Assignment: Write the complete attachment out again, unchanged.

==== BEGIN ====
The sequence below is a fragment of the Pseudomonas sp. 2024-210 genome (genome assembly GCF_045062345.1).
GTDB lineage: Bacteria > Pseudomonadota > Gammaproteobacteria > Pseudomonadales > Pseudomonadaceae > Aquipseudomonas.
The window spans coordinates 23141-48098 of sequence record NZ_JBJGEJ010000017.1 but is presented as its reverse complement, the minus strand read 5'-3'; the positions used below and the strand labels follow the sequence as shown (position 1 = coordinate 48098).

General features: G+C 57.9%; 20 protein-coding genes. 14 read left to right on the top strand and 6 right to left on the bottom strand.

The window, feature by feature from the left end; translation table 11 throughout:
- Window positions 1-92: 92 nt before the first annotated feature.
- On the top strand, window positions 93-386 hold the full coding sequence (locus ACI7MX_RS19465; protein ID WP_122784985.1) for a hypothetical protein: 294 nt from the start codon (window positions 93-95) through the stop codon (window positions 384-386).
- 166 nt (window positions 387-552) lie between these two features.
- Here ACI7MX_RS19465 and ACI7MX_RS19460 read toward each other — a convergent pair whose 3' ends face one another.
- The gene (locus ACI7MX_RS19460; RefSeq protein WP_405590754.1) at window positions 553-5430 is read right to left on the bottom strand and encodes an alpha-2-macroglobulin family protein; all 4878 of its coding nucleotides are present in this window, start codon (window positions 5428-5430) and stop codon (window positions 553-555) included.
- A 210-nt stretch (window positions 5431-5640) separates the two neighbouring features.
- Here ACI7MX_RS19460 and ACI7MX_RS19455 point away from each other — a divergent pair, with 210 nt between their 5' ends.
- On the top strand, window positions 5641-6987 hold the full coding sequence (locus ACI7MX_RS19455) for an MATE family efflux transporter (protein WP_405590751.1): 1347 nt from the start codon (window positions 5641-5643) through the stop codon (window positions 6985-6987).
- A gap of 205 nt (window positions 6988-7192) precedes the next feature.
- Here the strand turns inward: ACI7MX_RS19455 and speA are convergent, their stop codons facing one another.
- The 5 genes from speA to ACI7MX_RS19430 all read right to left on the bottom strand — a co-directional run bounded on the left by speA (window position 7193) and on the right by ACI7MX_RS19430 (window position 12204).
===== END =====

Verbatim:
The sequence below is a fragment of the Pseudomonas sp. 2024-210 genome (genome assembly GCF_045062345.1).
GTDB lineage: Bacteria > Pseudomonadota > Gammaproteobacteria > Pseudomonadales > Pseudomonadaceae > Aquipseudomonas.
The window spans coordinates 23141-48098 of sequence record NZ_JBJGEJ010000017.1 but is presented as its reverse complement, the minus strand read 5'-3'; the positions used below and the strand labels follow the sequence as shown (position 1 = coordinate 48098).

General features: G+C 57.9%; 20 protein-coding genes. 14 read left to right on the top strand and 6 right to left on the bottom strand.

The window, feature by feature from the left end; translation table 11 throughout:
- Window positions 1-92: 92 nt before the first annotated feature.
- On the top strand, window positions 93-386 hold the full coding sequence (locus ACI7MX_RS19465; protein ID WP_122784985.1) for a hypothetical protein: 294 nt from the start codon (window positions 93-95) through the stop codon (window positions 384-386).
- 166 nt (window positions 387-552) lie between these two features.
- Here ACI7MX_RS19465 and ACI7MX_RS19460 read toward each other — a convergent pair whose 3' ends face one another.
- The gene (locus ACI7MX_RS19460; RefSeq protein WP_405590754.1) at window positions 553-5430 is read right to left on the bottom strand and encodes an alpha-2-macroglobulin family protein; all 4878 of its coding nucleotides are present in this window, start codon (window positions 5428-5430) and stop codon (window positions 553-555) included.
- A 210-nt stretch (window positions 5431-5640) separates the two neighbouring features.
- Here ACI7MX_RS19460 and ACI7MX_RS19455 point away from each other — a divergent pair, with 210 nt between their 5' ends.
- On the top strand, window positions 5641-6987 hold the full coding sequence (locus ACI7MX_RS19455) for an MATE family efflux transporter (protein WP_405590751.1): 1347 nt from the start codon (window positions 5641-5643) through the stop codon (window positions 6985-6987).
- A gap of 205 nt (window positions 6988-7192) precedes the next feature.
- Here the strand turns inward: ACI7MX_RS19455 and speA are convergent, their stop codons facing one another.
- The 5 genes from speA to ACI7MX_RS19430 all read right to left on the bottom strand — a co-directional run bounded on the left by speA (window position 7193) and on the right by ACI7MX_RS19430 (window position 12204).